Tuesday, March 16, 2010

Comments on the Gezer Calendar Script

In my previous post on the Gezer Calendar inscription, I didn’t go into too much detail about the script in which it was written. That’s because I’m not really trained as a paleographer. I’m a biblical studies person who dabbles in Northwest Semitic inscriptions. I enjoy epigraphy and paleography, but I’ve never had a chance to study with a specialist in Semitic inscriptions and scripts.

In comments on the previous post, I was asked whether the Gezer Calendar shows any evidence of being a distinctly Hebrew script (i.e., not Phoenician). Here I offer my non-specialist evaluation of the script. I rely heavily on Yardeni and Cross for my quasi-expertise.

Yardeni (1997, 15) identifies the script as Phoenician. Gibson (1971, 1) calls it the “Old Hebrew script” but goes on to point out close parallels with characters from Old Byblian texts (i.e. Phoenician). Since the Phoenician script served as an international script until the 8th century BCE (Yardeni 1997, 15), a Hebrew inscription in Phoenician script would not be unusual.

There is some debate over whether the language of the text is Hebrew or Phoenician. The dividing line between the two languages is not very distinct at this stage. An important feature identifying the language of the inscription as Hebrew is the reconstruction of {h} in the name in the margin, making a Yahwistic theophoric element. One isogloss indicating a northern Hebrew dialect is the diphthong reduction with קץ .Cross believes Gezer shows initial tendencies marking the emergent Hebrew script (1980, 14).

The identification of the script as Phoenician is an indicator of the age of the inscription, placing it earlier than the Hebrew texts of the mid to late 9th century BCE. According to Yardeni (1997, 17), Hebrew inscriptions from the later time period show tendencies distinct from the Phoenician script such as a cursive leftward curve to the long downstrokes. In the Gezer script, the downstrokes on the “long-legged” letters tend to be straight. However, the Gezer script also has other features which Yardeni identifies as Hebrew tendencies including the waw with a concave top (though inconsistent in this text) and the x-shaped taw (ibid.). The elongated vertical strokes of ‘aleph, waw, kaph, mem, and resh are also rudimentary features of Hebrew script (Cross 1980, 14). The abcedary found at Tell Zayit exhibits similar archaic features and has also been identified as Hebrew and dated to the mid-10th century.

The paleographical evidence for dating the Gezer Calendar to the 10th century is strong. The ‘aleph, waw, and zayin are more advanced than 11th century, but the script lacks the cursive tendency indicative of Hebrew scripts of the 9th century and later (Cross 1980, 14, 18 n. 16).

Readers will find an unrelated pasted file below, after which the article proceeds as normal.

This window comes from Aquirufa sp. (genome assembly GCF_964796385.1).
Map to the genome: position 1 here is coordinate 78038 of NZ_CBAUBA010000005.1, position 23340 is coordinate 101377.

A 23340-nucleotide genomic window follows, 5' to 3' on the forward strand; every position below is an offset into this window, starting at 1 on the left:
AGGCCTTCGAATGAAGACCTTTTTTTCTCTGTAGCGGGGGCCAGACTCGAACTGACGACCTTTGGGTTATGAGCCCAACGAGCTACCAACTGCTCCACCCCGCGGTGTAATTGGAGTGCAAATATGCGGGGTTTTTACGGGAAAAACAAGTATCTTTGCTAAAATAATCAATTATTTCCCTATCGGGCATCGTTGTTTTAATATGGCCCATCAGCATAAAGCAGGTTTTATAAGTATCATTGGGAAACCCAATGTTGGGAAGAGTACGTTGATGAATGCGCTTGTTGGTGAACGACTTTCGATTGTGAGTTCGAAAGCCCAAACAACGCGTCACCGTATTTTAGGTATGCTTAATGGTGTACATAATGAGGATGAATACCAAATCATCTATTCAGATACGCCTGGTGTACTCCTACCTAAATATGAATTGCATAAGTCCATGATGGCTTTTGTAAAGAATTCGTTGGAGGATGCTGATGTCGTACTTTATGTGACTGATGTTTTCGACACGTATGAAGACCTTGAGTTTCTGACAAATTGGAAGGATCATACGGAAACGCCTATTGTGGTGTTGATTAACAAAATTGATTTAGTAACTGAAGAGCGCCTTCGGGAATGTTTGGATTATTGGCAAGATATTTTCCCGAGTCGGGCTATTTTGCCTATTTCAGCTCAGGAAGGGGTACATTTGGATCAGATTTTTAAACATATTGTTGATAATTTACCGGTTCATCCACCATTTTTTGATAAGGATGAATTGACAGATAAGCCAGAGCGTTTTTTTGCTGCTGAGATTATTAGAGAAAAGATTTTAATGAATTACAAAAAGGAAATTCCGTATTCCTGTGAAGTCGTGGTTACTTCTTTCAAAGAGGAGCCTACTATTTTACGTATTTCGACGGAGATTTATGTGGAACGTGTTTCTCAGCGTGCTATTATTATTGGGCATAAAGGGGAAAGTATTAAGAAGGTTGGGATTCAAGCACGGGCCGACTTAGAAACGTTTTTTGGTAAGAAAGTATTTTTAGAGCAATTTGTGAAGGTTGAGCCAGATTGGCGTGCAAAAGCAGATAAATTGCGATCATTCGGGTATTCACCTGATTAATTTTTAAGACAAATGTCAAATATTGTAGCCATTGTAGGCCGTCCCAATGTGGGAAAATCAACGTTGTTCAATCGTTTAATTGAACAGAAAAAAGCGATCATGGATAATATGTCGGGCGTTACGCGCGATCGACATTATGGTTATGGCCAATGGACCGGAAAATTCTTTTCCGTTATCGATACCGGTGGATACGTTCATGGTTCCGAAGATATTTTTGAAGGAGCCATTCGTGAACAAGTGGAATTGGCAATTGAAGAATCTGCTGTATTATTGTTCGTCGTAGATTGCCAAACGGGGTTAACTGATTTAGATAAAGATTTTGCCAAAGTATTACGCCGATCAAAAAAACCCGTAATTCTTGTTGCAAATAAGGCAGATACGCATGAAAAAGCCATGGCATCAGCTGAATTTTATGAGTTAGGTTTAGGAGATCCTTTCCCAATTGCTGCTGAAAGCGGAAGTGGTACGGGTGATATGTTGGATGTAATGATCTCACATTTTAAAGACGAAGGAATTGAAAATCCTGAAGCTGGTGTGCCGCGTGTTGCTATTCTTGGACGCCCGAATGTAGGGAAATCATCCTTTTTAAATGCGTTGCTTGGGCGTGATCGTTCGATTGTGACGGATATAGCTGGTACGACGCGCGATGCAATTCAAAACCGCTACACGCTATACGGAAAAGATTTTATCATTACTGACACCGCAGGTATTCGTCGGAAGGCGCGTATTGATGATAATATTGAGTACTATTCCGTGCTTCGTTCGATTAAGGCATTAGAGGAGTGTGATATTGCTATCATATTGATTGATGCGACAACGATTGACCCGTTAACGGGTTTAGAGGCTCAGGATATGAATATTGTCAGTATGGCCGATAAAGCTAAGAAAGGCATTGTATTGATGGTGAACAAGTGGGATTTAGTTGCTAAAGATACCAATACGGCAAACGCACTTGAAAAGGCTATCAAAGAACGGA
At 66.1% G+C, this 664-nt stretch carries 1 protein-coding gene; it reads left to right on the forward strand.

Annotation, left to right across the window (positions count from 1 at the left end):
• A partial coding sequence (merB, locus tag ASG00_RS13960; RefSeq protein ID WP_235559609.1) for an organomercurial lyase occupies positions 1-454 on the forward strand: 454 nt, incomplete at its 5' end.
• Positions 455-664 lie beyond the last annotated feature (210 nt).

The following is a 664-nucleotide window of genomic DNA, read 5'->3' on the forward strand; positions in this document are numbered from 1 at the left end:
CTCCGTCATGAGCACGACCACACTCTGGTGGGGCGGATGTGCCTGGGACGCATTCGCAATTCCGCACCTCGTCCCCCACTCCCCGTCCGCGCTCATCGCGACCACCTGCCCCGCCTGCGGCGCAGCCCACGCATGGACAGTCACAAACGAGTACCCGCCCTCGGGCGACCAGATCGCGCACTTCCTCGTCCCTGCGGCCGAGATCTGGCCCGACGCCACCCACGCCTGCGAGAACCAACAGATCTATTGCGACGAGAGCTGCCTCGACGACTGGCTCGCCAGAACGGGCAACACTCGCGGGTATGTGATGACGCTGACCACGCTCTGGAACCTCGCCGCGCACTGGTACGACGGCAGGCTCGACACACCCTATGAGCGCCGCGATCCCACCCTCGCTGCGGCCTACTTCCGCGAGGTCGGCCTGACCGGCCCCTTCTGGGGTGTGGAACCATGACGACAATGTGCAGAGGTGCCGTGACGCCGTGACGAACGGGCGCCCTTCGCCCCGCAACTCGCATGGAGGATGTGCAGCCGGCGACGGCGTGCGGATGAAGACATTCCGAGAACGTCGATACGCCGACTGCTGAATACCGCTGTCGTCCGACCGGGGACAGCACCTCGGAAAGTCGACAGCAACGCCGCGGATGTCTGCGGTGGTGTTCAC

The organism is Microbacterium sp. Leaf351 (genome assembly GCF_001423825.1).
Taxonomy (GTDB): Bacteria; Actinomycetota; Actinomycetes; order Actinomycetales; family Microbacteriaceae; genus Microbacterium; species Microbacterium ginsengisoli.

It may be best to identify the Gezer script as transitional Hebrew between the standard Phoenician from the 10th century and the earliest Hebrew from a century later since it shows features of both scripts.


Cross, Frank Moore. 1980. “Newly Found Inscriptions in Old Canaanite and Early Phoenician Scripts.” BASOR 238: 1-20.

Gibson, John C. L. 1971. Textbook of Syrian Semitic Inscriptions. Vol. 1: Hebrew and Moabite Inscriptions. Oxford: Clarendon.

Yardeni, Ada. 1997. The Book of Hebrew Script. Jerusalem: Carta.


  1. Good points, Doug.

    You might want to look at Chris Rollston's arguments, against Cross, that elongation is found in nearly all early Iron Age linear scripts. He points out that the Tel Fekhariye (very archaic-style Old Aramaic) and even Izbet Sarta (who knows?) inscriptions show it. See his "The Tel Zayit Abecedary and Evidence for Israelite Literacy" in Ron Tappy, ed. Literate Culture and Tenth-Century Canaan, esp. pp. 85-86.

    As you rightly point out, if the root for the word קץ is indeed קיצ this would point in the direction of a language variety closer to Phoenician or Israelian (northern Hebrew), as against the Judean we recognize as "Hebrew." But the root itself is also found in Aramaic, so it could be seen as common NWS stock.

    Looking at this inscription again for the first time in a long while, the only thing I immediately noticed as a distinctively Hebrew lexical item is the zmr "prune" root.

  2. Thanks, Seth. I'm clearly not current on the latest literature in paleography and epigraphy. (Hence the disclaimer.)Once I get my exams and dissertation out of the way, I'll be free to nurture my side interest in those areas more. I was taught the inscription was likely Israelite Hebrew, but the secondary readings we have for our classes on these inscriptions are a bit out of date. Thanks for your input.

  3. Dennis Pardee has an extremely thorough grammatical argument in favor of identifying the Gezer text as Phoenician.

    Pardee, Dennis. Forthcoming. A Brief Case for the Language of the ‘Gezer Calendar’ as Phoenician. In Linguistic Studies in Phoenician, ed. Robert D. Holmstedt and Aaron Schade. Winona Lake, IN: Eisenbrauns.

    (His "brief case" runs 45 pages! Moreover, his incredible footnotes will complete your secondary literature file in every way.)

  4. Thanks, Rob. I'll keep an eye out for it. I wouldn't have any objection to considering Gezer to be Phoenician. It will be interesting to see his argument.

  5. Doug,
    I studied the Gezer Calendar in detail from a Lexical and Paleographical perspective. It will be interesting to see Pardee's argument that Gezer is Phoenician has merit. I agree with Seth that ZMR is clearly a Hebrew term. McCarter argued that the script is Southern Canaanite, while the older arguments from Cross, Naveh and others is that Gezer was a Phoenician script, but hebrew in Orthography. Doug, you can contact me at this email address to discuss orthography and Epigraphy..